IDEAS home Printed from
MyIDEAS: Log in (now much improved!) to save this paper

Shift-Volatility Transmission in East Asian Equity Markets

  • Marcel Aloy


    (AMSE - Aix-Marseille School of Economics - CNRS - Centre National de la Recherche Scientifique - AMU - Aix Marseille Université - ECM - Ecole Centrale de Marseille - EHESS - École des hautes études en sciences sociales)

  • Gilles De Truchis


    (AMSE - Aix-Marseille School of Economics - CNRS - Centre National de la Recherche Scientifique - AMU - Aix Marseille Université - ECM - Ecole Centrale de Marseille - EHESS - École des hautes études en sciences sociales)

  • Gilles Dufrénot


    (AMSE - Aix-Marseille School of Economics - CNRS - Centre National de la Recherche Scientifique - AMU - Aix Marseille Université - ECM - Ecole Centrale de Marseille - EHESS - École des hautes études en sciences sociales, Centre de recherche de la Banque de France - Banque de France, CEPII - Centre d'Etudes Prospectives et d'Informations Internationales - Centre d'analyse stratégique)

  • Benjamin Keddad


    (AMSE - Aix-Marseille School of Economics - CNRS - Centre National de la Recherche Scientifique - AMU - Aix Marseille Université - ECM - Ecole Centrale de Marseille - EHESS - École des hautes études en sciences sociales)

This paper attempts to provide evidence of "shift-volatility" transmission in the East Asian equity markets. By shift-volatility, we mean the volatility shifts from a low level to a high level, corresponding respectively to tranquil and crisis periods. We examine the interdependence of equity volatilities between Hong-Kong, Indonesia, Japan, Malaysia, the Philippines, Singapore, Thailand and the United States. Our main issue is whether shift-volatility needs to be considered as a regional phenomenon, or from a more global perspective. We find that the timing/spans of high volatility regimes correspond adequately to years historically documented as those of crises (the Asian crisis and the years following the 2008 crisis). Moreover, we suggest different indicators that could be useful to guide the investors in their arbitrage behavior in the different regimes: the duration of each state, the sensitivity of the volatility in a market following a change in the volatility in another market. Finally, we are able to identify which market can be considered as leading markets in terms of volatility.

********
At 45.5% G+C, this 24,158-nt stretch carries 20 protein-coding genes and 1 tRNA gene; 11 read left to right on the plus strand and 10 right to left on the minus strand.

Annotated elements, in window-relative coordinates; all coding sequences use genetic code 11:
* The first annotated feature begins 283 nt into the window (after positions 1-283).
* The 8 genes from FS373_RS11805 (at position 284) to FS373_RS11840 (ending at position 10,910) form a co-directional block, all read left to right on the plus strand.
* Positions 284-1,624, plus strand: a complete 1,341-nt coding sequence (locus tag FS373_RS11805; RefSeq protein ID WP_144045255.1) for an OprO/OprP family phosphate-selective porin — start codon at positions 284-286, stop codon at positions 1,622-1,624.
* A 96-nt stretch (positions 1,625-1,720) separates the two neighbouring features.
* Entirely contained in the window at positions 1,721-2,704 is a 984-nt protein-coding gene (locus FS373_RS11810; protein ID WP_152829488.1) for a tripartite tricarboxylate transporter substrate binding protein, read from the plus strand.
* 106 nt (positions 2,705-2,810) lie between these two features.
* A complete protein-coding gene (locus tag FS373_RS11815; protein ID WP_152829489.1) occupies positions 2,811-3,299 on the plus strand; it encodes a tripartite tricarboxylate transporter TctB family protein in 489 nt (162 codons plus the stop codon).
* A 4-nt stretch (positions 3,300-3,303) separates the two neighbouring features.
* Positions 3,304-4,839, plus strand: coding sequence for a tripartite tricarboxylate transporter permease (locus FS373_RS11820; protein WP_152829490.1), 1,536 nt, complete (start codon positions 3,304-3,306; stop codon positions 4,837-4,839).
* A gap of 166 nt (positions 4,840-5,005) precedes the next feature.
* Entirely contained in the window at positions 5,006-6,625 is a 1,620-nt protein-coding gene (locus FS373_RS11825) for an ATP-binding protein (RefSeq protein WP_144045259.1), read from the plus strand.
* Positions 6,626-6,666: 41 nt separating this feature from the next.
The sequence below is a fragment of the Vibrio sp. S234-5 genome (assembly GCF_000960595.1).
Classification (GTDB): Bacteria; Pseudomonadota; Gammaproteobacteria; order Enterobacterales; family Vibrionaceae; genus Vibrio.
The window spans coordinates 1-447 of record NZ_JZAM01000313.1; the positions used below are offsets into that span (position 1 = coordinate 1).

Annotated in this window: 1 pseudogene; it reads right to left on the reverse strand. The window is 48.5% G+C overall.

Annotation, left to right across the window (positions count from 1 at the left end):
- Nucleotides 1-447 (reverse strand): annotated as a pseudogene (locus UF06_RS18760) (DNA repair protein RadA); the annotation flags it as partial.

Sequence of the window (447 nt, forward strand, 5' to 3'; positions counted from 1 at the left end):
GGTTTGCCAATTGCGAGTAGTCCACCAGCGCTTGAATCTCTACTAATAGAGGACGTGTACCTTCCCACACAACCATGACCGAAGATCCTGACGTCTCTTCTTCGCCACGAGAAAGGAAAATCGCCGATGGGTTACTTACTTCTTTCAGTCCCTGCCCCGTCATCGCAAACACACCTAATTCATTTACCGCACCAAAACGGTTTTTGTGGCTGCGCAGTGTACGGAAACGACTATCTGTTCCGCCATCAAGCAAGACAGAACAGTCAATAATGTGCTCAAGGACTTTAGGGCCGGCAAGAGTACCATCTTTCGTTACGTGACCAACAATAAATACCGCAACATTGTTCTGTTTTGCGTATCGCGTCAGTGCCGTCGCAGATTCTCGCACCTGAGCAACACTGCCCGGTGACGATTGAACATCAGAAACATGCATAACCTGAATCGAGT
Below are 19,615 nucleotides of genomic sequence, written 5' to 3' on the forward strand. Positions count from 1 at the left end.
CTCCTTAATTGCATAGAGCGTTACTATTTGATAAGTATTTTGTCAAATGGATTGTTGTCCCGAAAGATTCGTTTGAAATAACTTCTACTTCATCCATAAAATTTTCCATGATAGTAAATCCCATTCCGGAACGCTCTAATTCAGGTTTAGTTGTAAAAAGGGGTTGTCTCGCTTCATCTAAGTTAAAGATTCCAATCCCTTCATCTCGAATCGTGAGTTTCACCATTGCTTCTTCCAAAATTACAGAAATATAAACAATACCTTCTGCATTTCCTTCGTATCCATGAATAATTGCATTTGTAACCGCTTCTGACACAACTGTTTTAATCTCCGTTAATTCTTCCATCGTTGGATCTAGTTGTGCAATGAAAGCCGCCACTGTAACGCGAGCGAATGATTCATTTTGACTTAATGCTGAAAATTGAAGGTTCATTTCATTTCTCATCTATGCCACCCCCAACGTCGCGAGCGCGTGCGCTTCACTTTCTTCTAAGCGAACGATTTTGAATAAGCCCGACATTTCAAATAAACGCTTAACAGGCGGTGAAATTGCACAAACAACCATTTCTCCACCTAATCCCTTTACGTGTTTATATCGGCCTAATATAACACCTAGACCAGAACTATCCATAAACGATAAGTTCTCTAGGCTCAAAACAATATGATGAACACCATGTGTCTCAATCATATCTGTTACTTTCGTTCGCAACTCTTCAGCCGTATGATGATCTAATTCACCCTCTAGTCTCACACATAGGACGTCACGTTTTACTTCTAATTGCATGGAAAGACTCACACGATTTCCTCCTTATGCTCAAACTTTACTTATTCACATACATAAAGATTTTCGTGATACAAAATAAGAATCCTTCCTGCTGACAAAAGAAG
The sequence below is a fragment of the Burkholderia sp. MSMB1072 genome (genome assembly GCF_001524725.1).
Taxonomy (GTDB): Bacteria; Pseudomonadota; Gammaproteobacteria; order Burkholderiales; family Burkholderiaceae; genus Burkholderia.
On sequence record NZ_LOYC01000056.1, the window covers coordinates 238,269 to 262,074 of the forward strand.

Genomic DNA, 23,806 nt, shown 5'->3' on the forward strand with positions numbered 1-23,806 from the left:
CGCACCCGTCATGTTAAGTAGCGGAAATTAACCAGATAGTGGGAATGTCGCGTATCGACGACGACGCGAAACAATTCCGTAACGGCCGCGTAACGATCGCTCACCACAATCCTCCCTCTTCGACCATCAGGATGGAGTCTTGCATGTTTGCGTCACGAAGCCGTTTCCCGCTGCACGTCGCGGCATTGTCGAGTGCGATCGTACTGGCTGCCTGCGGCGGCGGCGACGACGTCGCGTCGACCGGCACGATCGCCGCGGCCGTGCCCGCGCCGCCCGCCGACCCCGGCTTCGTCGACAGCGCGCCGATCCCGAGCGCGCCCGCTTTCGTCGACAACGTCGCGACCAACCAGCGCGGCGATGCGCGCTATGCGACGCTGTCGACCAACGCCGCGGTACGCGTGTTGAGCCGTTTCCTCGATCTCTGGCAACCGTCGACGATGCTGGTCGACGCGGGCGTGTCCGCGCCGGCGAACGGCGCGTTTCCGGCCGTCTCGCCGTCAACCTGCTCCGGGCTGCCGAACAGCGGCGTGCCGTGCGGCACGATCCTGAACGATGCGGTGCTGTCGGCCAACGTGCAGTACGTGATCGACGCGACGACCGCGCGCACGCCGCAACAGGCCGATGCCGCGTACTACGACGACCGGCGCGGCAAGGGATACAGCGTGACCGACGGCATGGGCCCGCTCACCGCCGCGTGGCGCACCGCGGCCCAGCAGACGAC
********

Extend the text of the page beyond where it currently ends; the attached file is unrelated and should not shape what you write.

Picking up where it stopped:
If you experience problems downloading a file, check if you have the proper application to view it first. In case of further problems read the IDEAS help page. Note that these files are not on the IDEAS site. Please be patient as the files may be large.

File URL:
Download Restriction: no

Paper provided by HAL in its series Working Papers with number halshs-00935364.

in new window

Date of creation: Oct 2013
Date of revision:
Handle: RePEc:hal:wpaper:halshs-00935364
Note: View the original document on HAL open archive server:
Contact details of provider: Web page:

References listed on IDEAS
Please report citation or reference errors to , or , if you are the registered author of the cited work, log in to your RePEc Author Service profile, click on "citations" and make appropriate adjustments.:

as in new window
  1. Chuang, I-Yuan & Lu, Jin-Ray & Tswei, Keshin, 2007. "Interdependence of international equity variances: Evidence from East Asian markets," Emerging Markets Review, Elsevier, vol. 8(4), pages 311-327, December.
  2. Kristin Forbes & Roberto Rigobon, 1999. "No Contagion, Only Interdependence: Measuring Stock Market Co-movements," NBER Working Papers 7267, National Bureau of Economic Research, Inc.
  3. Steven Radelet & Jeffrey D. Sachs, 1998. "The East Asian Financial Crisis: Diagnosis, Remedies, Prospects," Brookings Papers on Economic Activity, Economic Studies Program, The Brookings Institution, vol. 29(1), pages 1-90.
  4. Giorgio De Santis & Selahattin Imrohoroglu, 1994. "Stock returns and volatility in emerging financial markets," Discussion Paper / Institute for Empirical Macroeconomics 93, Federal Reserve Bank of Minneapolis.
  5. Andrew Worthington & Helen Higgs, 2004. "Transmission of equity returns and volatility in Asian developed and emerging markets: a multivariate GARCH analysis," International Journal of Finance & Economics, John Wiley & Sons, Ltd., vol. 9(1), pages 71-80.